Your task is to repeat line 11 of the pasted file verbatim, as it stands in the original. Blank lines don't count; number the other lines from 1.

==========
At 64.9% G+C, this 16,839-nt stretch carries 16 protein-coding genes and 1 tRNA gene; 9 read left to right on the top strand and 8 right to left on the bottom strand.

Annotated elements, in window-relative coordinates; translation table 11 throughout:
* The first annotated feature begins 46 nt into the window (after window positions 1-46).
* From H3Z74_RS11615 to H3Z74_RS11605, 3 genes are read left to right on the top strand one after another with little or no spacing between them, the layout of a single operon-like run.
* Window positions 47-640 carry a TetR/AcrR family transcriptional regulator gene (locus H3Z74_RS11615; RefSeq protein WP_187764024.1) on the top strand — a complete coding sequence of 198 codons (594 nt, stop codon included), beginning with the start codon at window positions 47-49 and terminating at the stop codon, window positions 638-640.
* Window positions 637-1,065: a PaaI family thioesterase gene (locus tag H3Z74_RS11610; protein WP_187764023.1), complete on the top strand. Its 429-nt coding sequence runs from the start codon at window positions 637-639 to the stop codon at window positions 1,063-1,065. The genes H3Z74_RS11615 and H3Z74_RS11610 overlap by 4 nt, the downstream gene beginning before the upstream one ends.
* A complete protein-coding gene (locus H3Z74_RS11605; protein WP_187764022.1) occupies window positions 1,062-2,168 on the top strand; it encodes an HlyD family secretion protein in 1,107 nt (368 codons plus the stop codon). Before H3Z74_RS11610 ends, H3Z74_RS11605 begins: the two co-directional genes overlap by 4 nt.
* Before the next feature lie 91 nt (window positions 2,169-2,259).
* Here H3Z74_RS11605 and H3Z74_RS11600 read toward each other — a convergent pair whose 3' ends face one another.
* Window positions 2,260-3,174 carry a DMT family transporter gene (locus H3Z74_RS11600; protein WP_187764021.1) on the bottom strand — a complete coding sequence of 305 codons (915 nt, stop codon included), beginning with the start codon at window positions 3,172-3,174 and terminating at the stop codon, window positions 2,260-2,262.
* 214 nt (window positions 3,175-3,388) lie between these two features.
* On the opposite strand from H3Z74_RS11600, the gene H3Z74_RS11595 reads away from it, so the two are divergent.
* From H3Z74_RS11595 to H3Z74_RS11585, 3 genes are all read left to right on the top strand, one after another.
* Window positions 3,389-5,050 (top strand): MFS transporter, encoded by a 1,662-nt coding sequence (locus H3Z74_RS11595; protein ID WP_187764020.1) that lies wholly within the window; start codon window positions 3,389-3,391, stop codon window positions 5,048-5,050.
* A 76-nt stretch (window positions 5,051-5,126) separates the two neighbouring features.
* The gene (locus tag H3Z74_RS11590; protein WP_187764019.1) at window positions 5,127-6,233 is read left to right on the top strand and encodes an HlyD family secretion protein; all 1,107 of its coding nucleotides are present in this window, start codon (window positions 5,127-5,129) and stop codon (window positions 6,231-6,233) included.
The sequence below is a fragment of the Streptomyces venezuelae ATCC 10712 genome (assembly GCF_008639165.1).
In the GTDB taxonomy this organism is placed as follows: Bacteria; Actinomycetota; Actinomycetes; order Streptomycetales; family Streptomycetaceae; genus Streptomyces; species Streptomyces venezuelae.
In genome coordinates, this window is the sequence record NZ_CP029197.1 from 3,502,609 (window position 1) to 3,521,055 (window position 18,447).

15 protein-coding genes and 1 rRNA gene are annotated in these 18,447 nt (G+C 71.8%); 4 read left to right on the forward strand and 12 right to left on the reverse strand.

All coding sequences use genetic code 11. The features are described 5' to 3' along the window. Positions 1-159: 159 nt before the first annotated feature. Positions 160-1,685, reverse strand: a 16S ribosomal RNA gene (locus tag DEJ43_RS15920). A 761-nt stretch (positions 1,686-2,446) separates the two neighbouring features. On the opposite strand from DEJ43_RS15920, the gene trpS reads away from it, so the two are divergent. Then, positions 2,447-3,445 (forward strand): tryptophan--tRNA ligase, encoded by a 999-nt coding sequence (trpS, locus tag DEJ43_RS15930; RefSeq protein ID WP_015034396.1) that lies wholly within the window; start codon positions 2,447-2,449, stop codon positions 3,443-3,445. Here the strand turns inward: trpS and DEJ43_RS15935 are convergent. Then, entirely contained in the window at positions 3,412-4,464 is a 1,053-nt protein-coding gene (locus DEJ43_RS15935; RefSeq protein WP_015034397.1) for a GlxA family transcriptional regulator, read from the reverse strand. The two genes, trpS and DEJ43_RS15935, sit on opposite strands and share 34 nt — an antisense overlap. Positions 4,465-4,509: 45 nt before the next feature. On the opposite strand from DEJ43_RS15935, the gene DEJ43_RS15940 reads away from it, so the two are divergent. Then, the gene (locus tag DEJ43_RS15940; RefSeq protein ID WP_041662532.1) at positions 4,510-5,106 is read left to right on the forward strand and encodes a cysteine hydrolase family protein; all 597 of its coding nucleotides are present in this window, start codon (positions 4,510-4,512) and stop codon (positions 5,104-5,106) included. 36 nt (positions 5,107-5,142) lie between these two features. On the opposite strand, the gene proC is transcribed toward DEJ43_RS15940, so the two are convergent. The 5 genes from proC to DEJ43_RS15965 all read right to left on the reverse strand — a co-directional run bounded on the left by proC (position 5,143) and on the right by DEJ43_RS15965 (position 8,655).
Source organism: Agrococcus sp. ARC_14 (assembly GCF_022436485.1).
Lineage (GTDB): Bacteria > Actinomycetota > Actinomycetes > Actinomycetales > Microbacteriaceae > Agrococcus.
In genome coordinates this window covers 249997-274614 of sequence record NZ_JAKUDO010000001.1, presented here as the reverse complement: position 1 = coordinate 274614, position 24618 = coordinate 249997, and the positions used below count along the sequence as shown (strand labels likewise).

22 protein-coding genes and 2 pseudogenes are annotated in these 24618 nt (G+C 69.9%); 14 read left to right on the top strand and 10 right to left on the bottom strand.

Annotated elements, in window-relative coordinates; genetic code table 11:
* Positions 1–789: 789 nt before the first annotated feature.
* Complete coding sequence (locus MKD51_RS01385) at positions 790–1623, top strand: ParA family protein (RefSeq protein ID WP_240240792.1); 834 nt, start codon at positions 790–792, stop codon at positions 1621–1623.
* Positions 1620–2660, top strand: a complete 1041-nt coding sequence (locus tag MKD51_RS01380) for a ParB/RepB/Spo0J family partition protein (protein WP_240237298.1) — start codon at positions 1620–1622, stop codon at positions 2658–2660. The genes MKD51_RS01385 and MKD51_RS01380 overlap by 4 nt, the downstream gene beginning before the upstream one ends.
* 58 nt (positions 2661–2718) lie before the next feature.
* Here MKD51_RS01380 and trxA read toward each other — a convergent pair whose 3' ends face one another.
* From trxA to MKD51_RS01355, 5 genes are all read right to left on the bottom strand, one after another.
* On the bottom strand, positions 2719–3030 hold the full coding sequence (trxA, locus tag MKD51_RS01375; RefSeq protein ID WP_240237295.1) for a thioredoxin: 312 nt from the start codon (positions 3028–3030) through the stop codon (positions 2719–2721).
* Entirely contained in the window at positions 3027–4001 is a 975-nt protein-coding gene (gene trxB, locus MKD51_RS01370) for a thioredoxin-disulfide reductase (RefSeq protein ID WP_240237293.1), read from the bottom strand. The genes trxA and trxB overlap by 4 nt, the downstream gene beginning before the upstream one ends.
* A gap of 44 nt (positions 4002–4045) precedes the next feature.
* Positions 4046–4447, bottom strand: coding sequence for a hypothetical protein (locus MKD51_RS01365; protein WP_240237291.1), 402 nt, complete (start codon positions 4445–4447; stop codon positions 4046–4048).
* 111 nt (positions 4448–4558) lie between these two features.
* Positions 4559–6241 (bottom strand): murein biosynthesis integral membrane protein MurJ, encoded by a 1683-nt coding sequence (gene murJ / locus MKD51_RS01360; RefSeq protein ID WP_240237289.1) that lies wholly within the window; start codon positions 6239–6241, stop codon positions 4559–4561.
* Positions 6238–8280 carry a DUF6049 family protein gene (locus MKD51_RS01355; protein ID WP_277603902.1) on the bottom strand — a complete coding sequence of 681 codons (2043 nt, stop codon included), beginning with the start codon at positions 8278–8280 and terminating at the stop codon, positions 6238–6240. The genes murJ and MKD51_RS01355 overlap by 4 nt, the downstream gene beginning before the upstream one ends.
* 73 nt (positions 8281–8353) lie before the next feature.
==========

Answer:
* 214 nt (window positions 3,175-3,388) lie between these two features.